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ARTS & ENTERTAINMENT

Hector and the Search for Happiness

Merely wades along the shallow and sugary edges of the self-help pond.
By Sarah Ward
October 27, 2014
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Hector and the Search for Happiness

Merely wades along the shallow and sugary edges of the self-help pond.
By Sarah Ward
October 27, 2014
  shares

Ever wanted to watch Simon Pegg recreate Eat Pray Love? Then you're in luck. It may head to China, Africa and Los Angeles in a quest for contentment, but there's little in Hector and the Search for Happiness that wasn't first seen in that well-known book turned film — other than numerous references to Tintin, that is.

Pegg plays the titular therapist, living a seemingly satisfactory life with his devoted girlfriend, Clara (Rosamund Pike). He thinks he is happy, until a dream featuring Hergé's boy adventurer starts him wondering about the meaning of the word. His practice is flourishing and patients accept his guidance willingly, yet he's no longer certain his orderly existence qualifies him to dispense advice. Broadening his horizons becomes the obvious course of action, as Hector sets off around the world in the pursuit of exhilaration and enlightenment.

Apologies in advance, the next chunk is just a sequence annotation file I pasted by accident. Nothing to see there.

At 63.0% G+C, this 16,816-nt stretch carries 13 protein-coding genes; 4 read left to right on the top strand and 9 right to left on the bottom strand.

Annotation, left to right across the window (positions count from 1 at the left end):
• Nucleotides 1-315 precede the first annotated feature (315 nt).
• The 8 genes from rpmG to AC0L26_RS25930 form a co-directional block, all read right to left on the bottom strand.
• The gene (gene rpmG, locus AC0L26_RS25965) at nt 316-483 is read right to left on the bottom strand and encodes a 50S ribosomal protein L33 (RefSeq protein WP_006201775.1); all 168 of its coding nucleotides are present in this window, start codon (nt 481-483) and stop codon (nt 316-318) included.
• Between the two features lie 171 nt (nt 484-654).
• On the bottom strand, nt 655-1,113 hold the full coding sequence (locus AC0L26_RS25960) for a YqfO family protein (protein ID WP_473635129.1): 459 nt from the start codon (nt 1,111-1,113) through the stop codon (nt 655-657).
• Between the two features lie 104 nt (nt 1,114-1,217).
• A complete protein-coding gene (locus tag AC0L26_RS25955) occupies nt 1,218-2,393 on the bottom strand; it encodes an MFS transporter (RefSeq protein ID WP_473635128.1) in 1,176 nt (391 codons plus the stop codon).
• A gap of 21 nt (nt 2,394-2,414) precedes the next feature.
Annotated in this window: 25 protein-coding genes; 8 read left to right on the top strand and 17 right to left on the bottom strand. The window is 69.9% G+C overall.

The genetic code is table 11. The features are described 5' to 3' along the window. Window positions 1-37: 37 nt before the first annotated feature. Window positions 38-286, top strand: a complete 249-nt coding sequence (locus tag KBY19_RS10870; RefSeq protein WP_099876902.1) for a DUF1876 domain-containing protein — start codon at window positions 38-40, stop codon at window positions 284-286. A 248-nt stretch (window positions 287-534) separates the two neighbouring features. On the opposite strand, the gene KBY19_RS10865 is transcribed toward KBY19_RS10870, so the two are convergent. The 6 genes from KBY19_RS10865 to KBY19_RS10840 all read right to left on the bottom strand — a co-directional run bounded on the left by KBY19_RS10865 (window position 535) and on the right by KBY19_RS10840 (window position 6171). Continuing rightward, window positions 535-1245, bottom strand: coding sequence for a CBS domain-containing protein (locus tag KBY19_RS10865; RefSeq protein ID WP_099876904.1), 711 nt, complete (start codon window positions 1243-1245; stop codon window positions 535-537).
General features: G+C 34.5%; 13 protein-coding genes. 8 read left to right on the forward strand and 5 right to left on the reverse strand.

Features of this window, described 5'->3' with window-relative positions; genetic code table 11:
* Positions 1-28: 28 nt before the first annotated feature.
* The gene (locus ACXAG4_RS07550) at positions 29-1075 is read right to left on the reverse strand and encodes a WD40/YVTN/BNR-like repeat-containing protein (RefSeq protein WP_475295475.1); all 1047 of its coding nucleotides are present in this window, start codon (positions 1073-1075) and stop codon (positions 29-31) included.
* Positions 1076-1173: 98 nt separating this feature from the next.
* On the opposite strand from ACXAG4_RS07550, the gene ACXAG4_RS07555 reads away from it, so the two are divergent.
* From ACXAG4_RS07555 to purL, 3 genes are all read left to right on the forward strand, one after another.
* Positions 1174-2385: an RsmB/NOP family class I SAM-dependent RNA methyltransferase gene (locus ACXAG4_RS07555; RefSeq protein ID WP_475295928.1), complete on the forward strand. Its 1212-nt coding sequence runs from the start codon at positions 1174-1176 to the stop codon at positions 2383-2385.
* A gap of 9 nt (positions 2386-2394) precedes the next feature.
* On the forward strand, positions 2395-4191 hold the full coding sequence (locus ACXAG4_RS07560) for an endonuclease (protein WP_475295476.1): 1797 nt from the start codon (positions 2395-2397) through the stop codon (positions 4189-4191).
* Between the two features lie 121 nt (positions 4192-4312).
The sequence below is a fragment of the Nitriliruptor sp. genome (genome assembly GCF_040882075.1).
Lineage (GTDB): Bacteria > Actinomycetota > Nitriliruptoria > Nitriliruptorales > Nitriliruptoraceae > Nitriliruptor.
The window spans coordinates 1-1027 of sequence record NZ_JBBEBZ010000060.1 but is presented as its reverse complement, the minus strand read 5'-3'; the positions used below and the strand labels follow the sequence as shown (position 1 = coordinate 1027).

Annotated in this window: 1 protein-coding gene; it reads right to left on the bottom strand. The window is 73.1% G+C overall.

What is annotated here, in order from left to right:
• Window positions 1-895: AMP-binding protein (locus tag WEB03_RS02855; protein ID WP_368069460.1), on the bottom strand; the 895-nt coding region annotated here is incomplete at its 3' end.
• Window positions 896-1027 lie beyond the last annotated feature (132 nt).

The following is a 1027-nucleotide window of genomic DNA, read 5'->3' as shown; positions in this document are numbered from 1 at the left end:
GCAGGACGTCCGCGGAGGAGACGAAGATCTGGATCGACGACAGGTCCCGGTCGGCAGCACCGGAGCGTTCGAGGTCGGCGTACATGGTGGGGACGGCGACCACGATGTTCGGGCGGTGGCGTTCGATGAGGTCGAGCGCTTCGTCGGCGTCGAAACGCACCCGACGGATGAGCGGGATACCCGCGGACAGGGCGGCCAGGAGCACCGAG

Food, spirituality and romance ensue in the adaptation of psychiatrist-turned-author François Lelord's novel of the same name, in an effort comprised of episodic encounters with thinly drawn characters. A wealthy businessman (Stellan Skarsgård), ruthless drug lord (Jean Reno), former flame (Toni Collette) and distinguished professor (Christopher Plummer) cross Hector's path, each imparting life lessons. To ensure audiences are paying attention, every piece of wisdom Hector gleans is also emblazoned on the screen in scribbled handwriting.

In a travelogue film brimming with platitudes, it feels fitting that what is seen in Hector and the Search for Happiness — scrawled statements of supposed knowledge aside — fares better than what is heard. The feature's central performances are amiable, with Pegg more earnest than usual, and Pike luminous, though barely used. From the UK to the US and everywhere in between, the far-flung settings are handsomely and brightly photographed. Alas, a likeable cast and lush images can't overcome trite and troubling material that shouts its sentiments as loudly as it can.

Though poised as a warm comedy, there's little that's funny about a script sketchily espousing "be yourself" teachings likely to be found in fortune cookies and overdosing in schmaltz as Hector mingles with babies and the dying — and they're the less concerning elements. Insensitive cultural tourism reinforces stereotypical perceptions and highlights the film's privileged perspective, as does the handling of Hector and Clara's relationship, with marriage and parenthood posed as the real sources of happiness.

Coming from the director of Hannah Montana: The Movie and Serendipity, Peter Chelsom, the feature plays out like a cartoonish fairytale, but the lack of serious intent and the overt adherence to formula doesn't excuse its offensiveness or laziness. The Secret Life of Walter Mitty did soul-searching globetrotting before, and better. Hector and the Search for Happiness merely wades along the shallow and sugary edges of the self-help pond.

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